Oh boy. This is shocking. Not surprising. Shocking. And if you have children… you are going to want to drop everything you are doing… and… read this right now.
Here’s what this is all about: In February 2007, two independent studies reported on research showing that Children watching television are at higher risk of several serious health problems. And spending time in front of the computer screen can also be detrimental.
And here’s something very interesting: If you think your kids are immune because you monitor what they watch and they only watch “educational” television… you might want to read this quote from Dr. Aric Sigman, “It is the number of hours and the age which they start which produces the biological effects. It is because of the medium, not the message, that these effects are occurring,”
In other words…
It’s NOT What Kids Are Watching On Television… It’s The Television Itself That Is The Problem!
Who is Dr. Aric Sigman? Dr Sigman is an associate fellow of the British Psychological Society and author of “Remotely Controlled: How Television Is Damaging Our Lives.” In his report, he analysed 35 different scientific studies carried out into television and its effect on the viewer. He has identified 15 negative effects he claims can be blamed on watching television.
Some of the most alarming discoveries are the links he claims to have found between long hours of television viewing and cancer, autism and Alzheimer’s.
According to the February 19th 2007 edition of The Scotsman (Scotland’s National Newspaper), “The effects on children watching TV have been well publicised in Britain. Fears of a time bomb of obesity have sparked a wave of ministerial initiatives to promote sport and tackle the couch-potato lifestyle.
However, today’s report suggests the consequences of television are far more serious. They range from myopia and attention deficit disorder to diabetes, autism, Alzheimer’s and a generation whose brains are being numbed by on-screen imagery.”
Dr. Sigman’s work not only associates television watching with obesity, Alzheimer’s, diabetes, attention span and the body cells’ ability to heal wounds… it claims a significant body of research now leads him to believe it is a major factor in reducing levels of the hormone – melatonin.
Why is this important?
This is important because melatonin is the hormone that regulates the body’s internal clock and also helps determine the onset and progression of puberty.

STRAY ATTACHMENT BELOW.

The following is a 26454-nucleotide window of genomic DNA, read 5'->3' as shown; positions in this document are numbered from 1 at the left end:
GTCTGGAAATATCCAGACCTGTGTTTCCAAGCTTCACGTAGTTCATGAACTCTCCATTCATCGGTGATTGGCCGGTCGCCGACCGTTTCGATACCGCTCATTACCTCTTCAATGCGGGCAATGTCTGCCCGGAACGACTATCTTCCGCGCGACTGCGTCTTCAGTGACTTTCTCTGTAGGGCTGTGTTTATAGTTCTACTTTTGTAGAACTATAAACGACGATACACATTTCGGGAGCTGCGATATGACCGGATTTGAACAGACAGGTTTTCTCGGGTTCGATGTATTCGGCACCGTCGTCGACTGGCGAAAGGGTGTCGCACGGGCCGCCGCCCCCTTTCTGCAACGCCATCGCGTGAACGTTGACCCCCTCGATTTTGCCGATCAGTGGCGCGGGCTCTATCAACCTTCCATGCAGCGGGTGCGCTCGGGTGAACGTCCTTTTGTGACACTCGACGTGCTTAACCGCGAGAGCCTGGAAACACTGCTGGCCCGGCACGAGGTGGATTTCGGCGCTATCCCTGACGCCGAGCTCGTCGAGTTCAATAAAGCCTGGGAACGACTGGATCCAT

Since melatonin is produced at night and makes you feel “sleepy,” it is believed the bright screen may decrease production. This may lead to disturbances in sleep… which can be linked to many health problems.
And according to Dr. Sigman, suppressing melatonin levels in this fashion may lead to children starting puberty much earlier than nature intended.
What’s more, the study found that children’s resting metabolic rate decreased as the amount of TV they watched soared – meaning that physiological changes compounded the fact that they were not exercising.
No TV Under 3
And according to the US Paper “The Guardian”, “Between the ages of birth to 3, particularly when children are acquiring language, their brains are going through rapid development and are being physically shaped, like a piece of clay, in response to what they are exposed to. It’s called structural neuroplasticity.
“Key stages of development are language acquisition and social skills, and if they’re displaced at this stage, they may be irreplaceable.” Dr Sigman, an associate fellow of the British Psychological Society and member of the Institute of Biology, said exposing children to fast-moving images at a very young age for a sustained time may inhibit their ability to sustain attention.
And children who were left for long periods with only a screen to interact with, not only had less time to speak to adults, but also failed to develop social skills.”
Dr Sigman believes children under three should not watch TV, and those between 3 and 7 should watch no more than 30 minutes to an hour a day.
And this includes so-called “educational” programming…
“I was told by the head of BBC children’s TV [Richard Deverell] that TV ‘helps children get interested in the outside world’. I believe the world around them gets them interested in the outside world.
“We are told children need electronic entertainment or they get bored. It is not true. Children have an infinite ability to entertain themselves which television seems to erode. What children are exposed to under the age of 7, and particularly under the age of 3, is of paramount importance. It’s really the under 3’s we’re most concerned about and dramatically limiting the amount watched between three and seven.”
Here Are Dr. Sigman’s Recommendations
For Television Watching:
- Children under 3: no screen exposure
- Ages 3 to 7: 30 minutes to an hour a day
- 7 to 12: One hour a day
- 12 to 15: one and-a-half hours a day
- 16 and over: 2 hours
According to The Guardian article, a Department for Culture, Media and Sport spokesman said the government had no plans to introduce a recommended “daily allowance” rationing the amount of TV children watch.